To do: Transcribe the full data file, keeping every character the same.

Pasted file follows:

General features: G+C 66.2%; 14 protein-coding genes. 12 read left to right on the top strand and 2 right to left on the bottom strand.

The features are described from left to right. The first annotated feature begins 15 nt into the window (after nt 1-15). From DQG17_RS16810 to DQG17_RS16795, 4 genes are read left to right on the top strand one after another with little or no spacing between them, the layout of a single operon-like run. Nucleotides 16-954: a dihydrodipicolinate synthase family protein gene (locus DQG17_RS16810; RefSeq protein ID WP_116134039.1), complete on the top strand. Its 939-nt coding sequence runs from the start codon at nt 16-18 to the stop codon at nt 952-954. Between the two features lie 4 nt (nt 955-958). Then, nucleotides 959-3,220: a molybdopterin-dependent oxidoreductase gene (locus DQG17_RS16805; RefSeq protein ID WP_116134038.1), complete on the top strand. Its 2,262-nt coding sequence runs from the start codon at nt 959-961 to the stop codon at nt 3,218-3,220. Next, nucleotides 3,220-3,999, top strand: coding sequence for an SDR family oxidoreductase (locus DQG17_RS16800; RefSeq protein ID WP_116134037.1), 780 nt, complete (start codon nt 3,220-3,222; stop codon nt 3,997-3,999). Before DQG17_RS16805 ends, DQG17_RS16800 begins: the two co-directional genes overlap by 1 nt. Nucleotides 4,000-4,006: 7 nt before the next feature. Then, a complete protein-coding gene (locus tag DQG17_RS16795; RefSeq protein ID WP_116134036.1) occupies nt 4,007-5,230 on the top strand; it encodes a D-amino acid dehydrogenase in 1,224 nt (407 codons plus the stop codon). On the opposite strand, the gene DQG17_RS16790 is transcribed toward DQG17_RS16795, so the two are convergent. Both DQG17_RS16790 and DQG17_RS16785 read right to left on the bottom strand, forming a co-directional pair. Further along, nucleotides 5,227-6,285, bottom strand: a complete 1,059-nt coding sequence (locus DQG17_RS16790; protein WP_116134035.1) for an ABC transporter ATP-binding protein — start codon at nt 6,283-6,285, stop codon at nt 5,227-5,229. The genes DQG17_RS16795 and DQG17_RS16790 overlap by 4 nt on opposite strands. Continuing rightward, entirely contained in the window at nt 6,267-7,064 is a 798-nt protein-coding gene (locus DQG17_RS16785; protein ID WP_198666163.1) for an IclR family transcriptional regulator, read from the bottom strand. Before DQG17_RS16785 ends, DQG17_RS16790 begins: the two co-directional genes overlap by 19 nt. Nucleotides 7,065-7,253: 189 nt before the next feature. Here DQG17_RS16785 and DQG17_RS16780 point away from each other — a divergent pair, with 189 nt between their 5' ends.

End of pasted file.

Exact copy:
General features: G+C 66.2%; 14 protein-coding genes. 12 read left to right on the top strand and 2 right to left on the bottom strand.

The features are described from left to right. The first annotated feature begins 15 nt into the window (after nt 1-15). From DQG17_RS16810 to DQG17_RS16795, 4 genes are read left to right on the top strand one after another with little or no spacing between them, the layout of a single operon-like run. Nucleotides 16-954: a dihydrodipicolinate synthase family protein gene (locus DQG17_RS16810; RefSeq protein ID WP_116134039.1), complete on the top strand. Its 939-nt coding sequence runs from the start codon at nt 16-18 to the stop codon at nt 952-954. Between the two features lie 4 nt (nt 955-958). Then, nucleotides 959-3,220: a molybdopterin-dependent oxidoreductase gene (locus DQG17_RS16805; RefSeq protein ID WP_116134038.1), complete on the top strand. Its 2,262-nt coding sequence runs from the start codon at nt 959-961 to the stop codon at nt 3,218-3,220. Next, nucleotides 3,220-3,999, top strand: coding sequence for an SDR family oxidoreductase (locus DQG17_RS16800; RefSeq protein ID WP_116134037.1), 780 nt, complete (start codon nt 3,220-3,222; stop codon nt 3,997-3,999). Before DQG17_RS16805 ends, DQG17_RS16800 begins: the two co-directional genes overlap by 1 nt. Nucleotides 4,000-4,006: 7 nt before the next feature. Then, a complete protein-coding gene (locus tag DQG17_RS16795; RefSeq protein ID WP_116134036.1) occupies nt 4,007-5,230 on the top strand; it encodes a D-amino acid dehydrogenase in 1,224 nt (407 codons plus the stop codon). On the opposite strand, the gene DQG17_RS16790 is transcribed toward DQG17_RS16795, so the two are convergent. Both DQG17_RS16790 and DQG17_RS16785 read right to left on the bottom strand, forming a co-directional pair. Further along, nucleotides 5,227-6,285, bottom strand: a complete 1,059-nt coding sequence (locus DQG17_RS16790; protein WP_116134035.1) for an ABC transporter ATP-binding protein — start codon at nt 6,283-6,285, stop codon at nt 5,227-5,229. The genes DQG17_RS16795 and DQG17_RS16790 overlap by 4 nt on opposite strands. Continuing rightward, entirely contained in the window at nt 6,267-7,064 is a 798-nt protein-coding gene (locus DQG17_RS16785; protein ID WP_198666163.1) for an IclR family transcriptional regulator, read from the bottom strand. Before DQG17_RS16785 ends, DQG17_RS16790 begins: the two co-directional genes overlap by 19 nt. Nucleotides 7,065-7,253: 189 nt before the next feature. Here DQG17_RS16785 and DQG17_RS16780 point away from each other — a divergent pair, with 189 nt between their 5' ends.